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Why New 'Skyscrapers' Are Actually an Indicator of a Looming Recession

Skyscrapers show how an economy gets too confident and reckless with easy money. Let us explain.

Welcome back, Whales! A big hello to our 230,000+ subscribers. We hope everyone is gearing up for an awesome summer ahead.

Now, let's talk about something interesting. Everyone knows that investors have dozens of tools they use to figure out where the economy is going. This includes indexes like the yield curve, consumer confidence index, unemployment rate, Leading Economic Index (LEI), and more. 

Well, there's this one tool that's a bit different.

It's dubbed the 'Skyscraper Index.' This idea came from an economist named Andrew Lawrence over 2 decades ago. What it does is pretty neat: it looks at how the construction of the world's tallest buildings connects to the market cycles. Sounds odd, right? But there's a good reason behind it.

The Skyscraper Index Theory Explained.

You may be asking, why would the construction of a skyscraper represent a death knell for the economy. The answer is simple, skyscrapers are a prime example of an economy that has become dumb and hubristic, due to the influx of easy money.

Why would developers focus on building a massive skyscraper over a group of 3-4 smaller buildings which are infinitely less risky, and more demanding. It’s because the markets have become over-heated, and reality has become so distorted that approval is much easier. Plans to build ‘the biggest’ skyscrapers don’t happen in the recovery or early bull market phases.

Lawrence, who started this theory, found that nearly every time a new record-breaking skyscraper was started, it was followed by significant economic problems. Typically, these skyscrapers are announced and begin construction during the booming phase of the economy when growth is strong and unemployment is low. However, by the time these skyscrapers are finished, the economy has usually taken a sharp downturn, leading to recessions or depressions and higher unemployment.

For example, the Chrysler Building in New York started construction in 1928, during an economic boom. But just a year later, the stock market crashed in 1929, leading to the Great Depression. The Chrysler Building was completed in 1930, in the midst of this economic downturn.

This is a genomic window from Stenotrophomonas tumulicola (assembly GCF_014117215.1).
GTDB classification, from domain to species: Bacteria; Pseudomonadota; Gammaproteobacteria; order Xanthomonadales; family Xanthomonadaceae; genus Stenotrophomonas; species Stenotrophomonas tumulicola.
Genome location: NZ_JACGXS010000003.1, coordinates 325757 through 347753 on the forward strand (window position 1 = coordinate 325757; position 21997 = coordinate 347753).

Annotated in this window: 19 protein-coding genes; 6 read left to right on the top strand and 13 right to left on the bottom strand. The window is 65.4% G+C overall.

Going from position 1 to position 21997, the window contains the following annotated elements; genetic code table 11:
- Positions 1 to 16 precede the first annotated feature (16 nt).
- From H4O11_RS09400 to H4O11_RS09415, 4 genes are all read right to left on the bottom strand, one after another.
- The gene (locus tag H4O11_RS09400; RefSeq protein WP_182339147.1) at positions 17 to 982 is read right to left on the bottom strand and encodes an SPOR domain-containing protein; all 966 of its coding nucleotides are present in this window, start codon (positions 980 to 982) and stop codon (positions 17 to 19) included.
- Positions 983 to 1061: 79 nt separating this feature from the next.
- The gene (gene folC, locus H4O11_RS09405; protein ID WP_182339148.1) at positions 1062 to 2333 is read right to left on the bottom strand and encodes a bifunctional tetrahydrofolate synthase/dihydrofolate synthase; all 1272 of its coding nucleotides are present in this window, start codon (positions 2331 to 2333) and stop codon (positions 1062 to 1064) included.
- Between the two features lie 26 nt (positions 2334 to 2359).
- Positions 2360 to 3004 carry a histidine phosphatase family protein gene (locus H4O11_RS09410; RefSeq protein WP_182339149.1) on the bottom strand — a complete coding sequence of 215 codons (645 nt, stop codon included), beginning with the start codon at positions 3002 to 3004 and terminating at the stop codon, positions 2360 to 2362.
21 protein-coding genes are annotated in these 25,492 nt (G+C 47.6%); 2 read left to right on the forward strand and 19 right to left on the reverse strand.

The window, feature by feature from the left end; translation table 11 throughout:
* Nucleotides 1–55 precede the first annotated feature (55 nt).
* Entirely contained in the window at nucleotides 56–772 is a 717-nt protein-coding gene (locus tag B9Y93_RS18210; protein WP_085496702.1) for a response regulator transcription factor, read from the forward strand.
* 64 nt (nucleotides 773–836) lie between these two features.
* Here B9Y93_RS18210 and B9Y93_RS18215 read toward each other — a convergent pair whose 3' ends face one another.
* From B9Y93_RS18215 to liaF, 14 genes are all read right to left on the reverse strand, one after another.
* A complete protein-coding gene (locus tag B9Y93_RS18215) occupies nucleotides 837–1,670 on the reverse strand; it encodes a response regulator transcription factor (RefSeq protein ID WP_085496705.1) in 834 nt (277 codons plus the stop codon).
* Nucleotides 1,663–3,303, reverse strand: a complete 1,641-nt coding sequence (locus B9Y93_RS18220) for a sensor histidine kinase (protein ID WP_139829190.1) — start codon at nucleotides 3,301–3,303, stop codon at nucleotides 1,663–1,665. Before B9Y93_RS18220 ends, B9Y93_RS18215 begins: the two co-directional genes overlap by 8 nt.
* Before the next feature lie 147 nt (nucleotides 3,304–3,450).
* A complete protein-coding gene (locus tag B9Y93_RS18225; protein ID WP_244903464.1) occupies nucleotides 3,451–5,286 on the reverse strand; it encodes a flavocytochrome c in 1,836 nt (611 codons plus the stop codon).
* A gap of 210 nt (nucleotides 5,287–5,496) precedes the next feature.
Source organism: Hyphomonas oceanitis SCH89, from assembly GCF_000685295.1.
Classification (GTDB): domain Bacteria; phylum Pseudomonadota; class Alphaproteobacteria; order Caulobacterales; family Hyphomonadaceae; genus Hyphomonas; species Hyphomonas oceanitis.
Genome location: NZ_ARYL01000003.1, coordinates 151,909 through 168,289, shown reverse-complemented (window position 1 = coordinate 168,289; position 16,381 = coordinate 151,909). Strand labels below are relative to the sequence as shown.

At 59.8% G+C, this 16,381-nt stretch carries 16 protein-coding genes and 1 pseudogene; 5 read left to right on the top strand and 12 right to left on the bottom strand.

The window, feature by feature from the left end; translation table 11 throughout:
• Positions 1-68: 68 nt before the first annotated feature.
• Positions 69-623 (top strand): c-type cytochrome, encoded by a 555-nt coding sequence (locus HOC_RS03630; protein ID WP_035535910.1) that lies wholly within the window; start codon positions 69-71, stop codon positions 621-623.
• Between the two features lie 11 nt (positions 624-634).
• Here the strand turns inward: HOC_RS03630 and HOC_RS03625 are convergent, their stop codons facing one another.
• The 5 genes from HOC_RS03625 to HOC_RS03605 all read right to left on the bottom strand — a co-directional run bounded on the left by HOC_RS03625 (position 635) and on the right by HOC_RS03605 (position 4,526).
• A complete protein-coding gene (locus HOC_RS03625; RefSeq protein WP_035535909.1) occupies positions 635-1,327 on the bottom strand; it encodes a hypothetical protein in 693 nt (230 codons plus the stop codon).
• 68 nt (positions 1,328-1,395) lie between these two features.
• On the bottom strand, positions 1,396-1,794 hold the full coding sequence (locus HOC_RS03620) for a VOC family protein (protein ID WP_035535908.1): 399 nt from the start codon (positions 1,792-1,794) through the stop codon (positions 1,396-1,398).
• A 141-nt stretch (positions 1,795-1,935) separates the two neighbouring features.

Skyscrapers often signify economic exuberance driven by factors like low interest rates and abundant liquidity. When central banks lower interest rates to stimulate growth or provide easy access to credit, developers seize the opportunity to embark on ambitious construction projects, including skyscrapers. However, this influx of cheap money can lead to overinvestment and speculative behavior, fueling bubbles that eventually burst, causing economic instability. The data we’ve analyzed indicates a link between periods of low interest rates, surges in skyscraper construction, and subsequent financial crises, underscoring the risks associated with unsustainable growth fueled by easy money policies.

Lawrence's research received notable recognition in the business press. Investors' Business Daily acknowledged his evidence as "impressive" while raising doubts about the notion that constructing the tallest skyscraper might indicate economic vulnerability. Barron's concurred on its potential as a predictive tool for economic downturns, and Business Week likewise referenced the skyscraper index in its coverage.

However, as we know, not all indicators are reliable over time. The skyscraper index hasn't predicted all major economic downturns and has sometimes signaled problems when the economy only had minor issues. No index can predict a recession with 100% accuracy, since there are so many moving parts in the economy, and the future is never fully known.

Despite these challenges, the skyscraper index has a good track record for predicting significant economic downturns. Here’s a list we’ve made:

The graphic below, sourced from 'The Economist,' provides a clear visualization of the economic downturns that have historically followed the construction of the world's tallest skyscrapers.

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Toronto’s new residential building

Many Canadians are now under the impression that the Canadian housing bubble, one of the largest globally, will never burst. This belief stems from the continuous upward rally of the housing market despite numerous warning signs.

This scenario echoes the sentiments preceding the 2008 housing crisis in the United States, which ended in a dramatic temporary shock and collapse. I’ve always said this, but when a bubble reaches such staggering heights that even skeptics relinquish their doubts, it signals an impending burst.